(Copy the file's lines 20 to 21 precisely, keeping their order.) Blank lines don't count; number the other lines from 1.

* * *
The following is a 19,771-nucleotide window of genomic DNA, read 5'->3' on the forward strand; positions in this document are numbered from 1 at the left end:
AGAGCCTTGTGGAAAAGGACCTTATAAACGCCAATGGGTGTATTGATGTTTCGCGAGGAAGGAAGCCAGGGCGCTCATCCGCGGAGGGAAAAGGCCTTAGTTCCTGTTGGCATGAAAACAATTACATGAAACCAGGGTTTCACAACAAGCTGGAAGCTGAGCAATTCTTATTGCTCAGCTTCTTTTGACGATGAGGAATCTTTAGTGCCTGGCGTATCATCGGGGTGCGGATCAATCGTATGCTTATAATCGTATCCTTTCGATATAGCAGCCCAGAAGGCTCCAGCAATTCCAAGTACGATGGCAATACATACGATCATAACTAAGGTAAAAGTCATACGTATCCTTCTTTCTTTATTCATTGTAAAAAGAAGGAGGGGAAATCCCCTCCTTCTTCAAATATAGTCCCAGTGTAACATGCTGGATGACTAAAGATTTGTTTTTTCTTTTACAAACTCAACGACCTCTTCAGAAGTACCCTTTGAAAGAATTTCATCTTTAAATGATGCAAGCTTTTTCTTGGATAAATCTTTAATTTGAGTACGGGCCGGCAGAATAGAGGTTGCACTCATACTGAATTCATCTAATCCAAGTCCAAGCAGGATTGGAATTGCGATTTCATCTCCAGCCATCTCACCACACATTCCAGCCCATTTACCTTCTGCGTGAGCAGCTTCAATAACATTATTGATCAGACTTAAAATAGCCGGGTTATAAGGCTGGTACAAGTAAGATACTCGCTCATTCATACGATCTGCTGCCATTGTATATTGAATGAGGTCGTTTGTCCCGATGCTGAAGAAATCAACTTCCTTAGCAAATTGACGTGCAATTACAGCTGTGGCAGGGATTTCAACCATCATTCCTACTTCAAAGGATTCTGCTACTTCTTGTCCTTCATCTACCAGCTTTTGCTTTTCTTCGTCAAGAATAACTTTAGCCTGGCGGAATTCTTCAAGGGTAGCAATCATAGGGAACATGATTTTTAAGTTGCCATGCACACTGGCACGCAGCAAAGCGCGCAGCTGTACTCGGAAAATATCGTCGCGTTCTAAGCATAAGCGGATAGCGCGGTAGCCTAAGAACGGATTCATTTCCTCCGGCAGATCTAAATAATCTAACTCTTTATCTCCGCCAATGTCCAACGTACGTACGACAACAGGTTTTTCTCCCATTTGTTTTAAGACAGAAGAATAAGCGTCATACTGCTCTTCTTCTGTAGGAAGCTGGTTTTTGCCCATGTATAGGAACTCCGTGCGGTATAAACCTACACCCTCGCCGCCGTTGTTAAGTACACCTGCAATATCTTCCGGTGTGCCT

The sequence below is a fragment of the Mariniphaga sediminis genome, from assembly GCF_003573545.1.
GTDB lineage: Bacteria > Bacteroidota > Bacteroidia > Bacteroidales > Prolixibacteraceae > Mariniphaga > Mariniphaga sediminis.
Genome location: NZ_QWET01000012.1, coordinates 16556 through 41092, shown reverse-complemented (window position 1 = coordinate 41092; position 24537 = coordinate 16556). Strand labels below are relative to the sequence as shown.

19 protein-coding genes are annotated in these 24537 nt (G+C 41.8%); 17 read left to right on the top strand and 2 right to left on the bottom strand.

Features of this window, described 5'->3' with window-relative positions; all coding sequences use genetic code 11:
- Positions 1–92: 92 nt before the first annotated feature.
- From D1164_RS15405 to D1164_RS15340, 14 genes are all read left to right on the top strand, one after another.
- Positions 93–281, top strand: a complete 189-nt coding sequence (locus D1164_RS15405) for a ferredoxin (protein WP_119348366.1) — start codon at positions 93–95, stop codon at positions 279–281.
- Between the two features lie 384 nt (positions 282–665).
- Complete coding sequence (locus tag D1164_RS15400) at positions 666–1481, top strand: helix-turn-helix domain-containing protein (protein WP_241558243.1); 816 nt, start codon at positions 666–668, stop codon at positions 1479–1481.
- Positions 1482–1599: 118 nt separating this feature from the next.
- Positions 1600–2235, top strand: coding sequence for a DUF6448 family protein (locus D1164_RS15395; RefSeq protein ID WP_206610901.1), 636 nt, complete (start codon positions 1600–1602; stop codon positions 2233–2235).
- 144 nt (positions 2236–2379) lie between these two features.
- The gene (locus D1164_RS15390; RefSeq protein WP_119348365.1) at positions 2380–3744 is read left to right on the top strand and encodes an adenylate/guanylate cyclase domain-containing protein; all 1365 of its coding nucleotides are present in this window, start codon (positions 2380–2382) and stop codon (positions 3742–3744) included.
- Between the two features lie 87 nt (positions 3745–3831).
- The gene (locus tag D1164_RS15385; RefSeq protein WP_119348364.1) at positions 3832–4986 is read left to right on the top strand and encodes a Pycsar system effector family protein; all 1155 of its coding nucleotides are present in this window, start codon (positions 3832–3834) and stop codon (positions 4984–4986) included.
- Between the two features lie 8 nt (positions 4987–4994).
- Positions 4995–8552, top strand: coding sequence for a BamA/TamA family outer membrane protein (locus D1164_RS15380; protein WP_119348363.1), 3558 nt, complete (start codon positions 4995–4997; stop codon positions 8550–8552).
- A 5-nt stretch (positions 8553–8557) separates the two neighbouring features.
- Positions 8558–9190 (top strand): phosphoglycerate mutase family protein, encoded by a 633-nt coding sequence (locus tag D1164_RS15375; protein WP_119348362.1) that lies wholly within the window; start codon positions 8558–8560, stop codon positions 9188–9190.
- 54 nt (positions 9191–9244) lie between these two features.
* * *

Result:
- Positions 4995–8552, top strand: coding sequence for a BamA/TamA family outer membrane protein (locus D1164_RS15380; protein WP_119348363.1), 3558 nt, complete (start codon positions 4995–4997; stop codon positions 8550–8552).
- A 5-nt stretch (positions 8553–8557) separates the two neighbouring features.